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I'm also 44 and started with some yoga stretching 2yrs ago, primarily because my back was as flexible as a rock. The key for me was stretching multiple times during the day. At a minimum, a very easy stretch in the morning, within the hour before workout, immediately after workout, and most importantly prior to bed. NEVER force a stretch and recover from a stretch slowly. Pay attention to the order of routines and decide which movements are working for you. My routine is only 15min and I am as flexible as I was 20yrs ago now (or more).
 

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value of stretching?

could someone remind me what the value is of stretching for roadbiking? sounds like a dumb question like "why should I eat vegetables", but I'd really like to know the value of stretching for road riding. answers like "to prevent injury" don't count. lets get some real technical answers here.

BTW - I read recently that a study showed that stretching immediately before a bike event can actual decrease perf levels
 

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Stretching helps improve flexibility which allows me to stay in the drops or aerobars longer and more comfortably. It helps me to bend at the hips, which helps to improve my posture and position on the bike. Flatter back, better sit bone position. Tight hamstrings, for example, make these things more difficult. Ideally translating into more aero, comfort, and power to the pedals.

Flexibility helps to prevent injury. Some knee pain, IT for example, may be relieved by increasing flexibility and stretching.

Core strength helps transmit power to your pedals and handlebars more effectively.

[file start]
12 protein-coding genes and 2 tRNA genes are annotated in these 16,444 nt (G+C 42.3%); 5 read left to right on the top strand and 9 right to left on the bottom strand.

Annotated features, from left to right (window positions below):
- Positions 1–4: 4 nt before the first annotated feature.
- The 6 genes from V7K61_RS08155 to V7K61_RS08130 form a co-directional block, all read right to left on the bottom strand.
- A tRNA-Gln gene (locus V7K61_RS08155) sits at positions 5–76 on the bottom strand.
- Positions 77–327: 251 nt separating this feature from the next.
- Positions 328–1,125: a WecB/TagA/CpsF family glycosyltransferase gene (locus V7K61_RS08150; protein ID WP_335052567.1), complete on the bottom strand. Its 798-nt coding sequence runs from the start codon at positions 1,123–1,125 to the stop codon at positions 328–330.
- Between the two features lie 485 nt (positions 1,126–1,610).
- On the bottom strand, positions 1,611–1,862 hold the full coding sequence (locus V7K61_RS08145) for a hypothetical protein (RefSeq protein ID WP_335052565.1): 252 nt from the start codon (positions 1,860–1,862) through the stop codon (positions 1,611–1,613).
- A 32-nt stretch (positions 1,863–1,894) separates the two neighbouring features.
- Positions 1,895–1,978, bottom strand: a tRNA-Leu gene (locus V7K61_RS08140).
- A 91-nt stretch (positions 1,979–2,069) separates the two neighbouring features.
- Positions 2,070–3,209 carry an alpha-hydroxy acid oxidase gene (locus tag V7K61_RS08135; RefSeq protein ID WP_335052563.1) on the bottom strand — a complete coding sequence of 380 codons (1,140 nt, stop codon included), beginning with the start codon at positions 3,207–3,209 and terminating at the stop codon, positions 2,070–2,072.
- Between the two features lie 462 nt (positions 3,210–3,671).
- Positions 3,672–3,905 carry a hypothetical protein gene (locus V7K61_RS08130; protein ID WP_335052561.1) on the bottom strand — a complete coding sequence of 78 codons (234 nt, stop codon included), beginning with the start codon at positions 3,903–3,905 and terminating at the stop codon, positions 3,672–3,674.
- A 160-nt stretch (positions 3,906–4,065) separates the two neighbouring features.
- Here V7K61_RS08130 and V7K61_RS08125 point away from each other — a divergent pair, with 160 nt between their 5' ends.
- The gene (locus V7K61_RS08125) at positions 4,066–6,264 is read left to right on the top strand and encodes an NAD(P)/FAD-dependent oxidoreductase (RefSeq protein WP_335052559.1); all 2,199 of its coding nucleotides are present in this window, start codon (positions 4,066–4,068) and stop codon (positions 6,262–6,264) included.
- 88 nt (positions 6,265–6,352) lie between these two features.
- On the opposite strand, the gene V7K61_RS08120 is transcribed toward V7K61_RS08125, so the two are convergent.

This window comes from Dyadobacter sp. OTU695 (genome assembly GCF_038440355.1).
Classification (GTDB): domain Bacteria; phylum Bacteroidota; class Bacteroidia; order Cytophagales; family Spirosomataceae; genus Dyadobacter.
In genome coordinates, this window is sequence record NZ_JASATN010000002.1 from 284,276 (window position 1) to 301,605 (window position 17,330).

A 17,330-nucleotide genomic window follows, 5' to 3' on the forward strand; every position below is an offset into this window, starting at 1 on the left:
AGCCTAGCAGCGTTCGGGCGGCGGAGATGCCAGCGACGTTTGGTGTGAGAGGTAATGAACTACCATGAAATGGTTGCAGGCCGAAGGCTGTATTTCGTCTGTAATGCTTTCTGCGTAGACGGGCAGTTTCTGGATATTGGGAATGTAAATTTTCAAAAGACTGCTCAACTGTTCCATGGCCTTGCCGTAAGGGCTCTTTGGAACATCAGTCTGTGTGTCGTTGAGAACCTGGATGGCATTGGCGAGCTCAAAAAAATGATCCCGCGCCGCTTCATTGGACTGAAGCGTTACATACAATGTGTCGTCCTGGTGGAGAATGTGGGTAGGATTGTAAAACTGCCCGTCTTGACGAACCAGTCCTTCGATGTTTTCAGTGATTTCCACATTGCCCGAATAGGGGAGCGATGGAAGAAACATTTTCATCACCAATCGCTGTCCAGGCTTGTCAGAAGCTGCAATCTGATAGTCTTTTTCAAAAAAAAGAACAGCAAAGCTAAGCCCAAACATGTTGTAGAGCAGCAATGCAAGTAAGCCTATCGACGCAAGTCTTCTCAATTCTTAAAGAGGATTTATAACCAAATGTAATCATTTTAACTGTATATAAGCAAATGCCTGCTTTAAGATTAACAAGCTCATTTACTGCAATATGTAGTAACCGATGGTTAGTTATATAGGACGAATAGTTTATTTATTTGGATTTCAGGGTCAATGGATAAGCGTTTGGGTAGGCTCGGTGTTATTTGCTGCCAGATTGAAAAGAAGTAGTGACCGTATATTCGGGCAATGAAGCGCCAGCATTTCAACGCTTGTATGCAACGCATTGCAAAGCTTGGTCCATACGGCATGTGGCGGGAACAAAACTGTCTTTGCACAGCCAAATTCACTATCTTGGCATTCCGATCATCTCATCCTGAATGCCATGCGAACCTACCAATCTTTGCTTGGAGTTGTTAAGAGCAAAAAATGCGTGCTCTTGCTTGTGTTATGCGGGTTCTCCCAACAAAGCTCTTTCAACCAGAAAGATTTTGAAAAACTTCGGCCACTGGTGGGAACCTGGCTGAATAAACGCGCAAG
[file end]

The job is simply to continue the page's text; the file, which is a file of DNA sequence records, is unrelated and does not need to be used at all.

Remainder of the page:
I agree that stretching before a workout may be counter productive. It's more common to stretch after a workout when the body is warmer. Flexibility takes time and better done on a daily basis. I have read a recommendation that foam rollers can be used to warm up muscles.
 

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hah. Will sign up at the yoga place nearby. Sounds like a good idea.

Meet some chix too. ;)

Hopefully they dig shaved legs!
 

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Cruzer2424 said:
hah. Will sign up at the yoga place nearby. Sounds like a good idea.

Meet some chix too. ;)

Hopefully they dig shaved legs!
The 1's with hairy legs will :D
 

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bauerb said:
could someone remind me what the value is of stretching for roadbiking? sounds like a dumb question like "why should I eat vegetables", but I'd really like to know the value of stretching for road riding. answers like "to prevent injury" don't count. lets get some real technical answers here.

BTW - I read recently that a study showed that stretching immediately before a bike event can actual decrease perf levels
Suplesse. Can spin in the drops (or any position) much more smoothly if one is nicely flexible. Muscles near the end of their range of motion are less effective than ones nearer the middle, and for reasons beyond the obvious one of leverage. The muscle fibers in a 'tight' muscle are effectively bunching up and getting in each other's way, where a well stretched muscle doesn't have as much as that and can pull all the way to the skeletal limits.

I didn't read the study you did, but it's pretty common knowledge. The time to stretch is after workout. Stretching 'cold' risks damage and does little towards the goal. A little warmup and 'stretching the kinks out' before a performance is good idea, but this is something entirely different than stretching as a way to increase range of motion.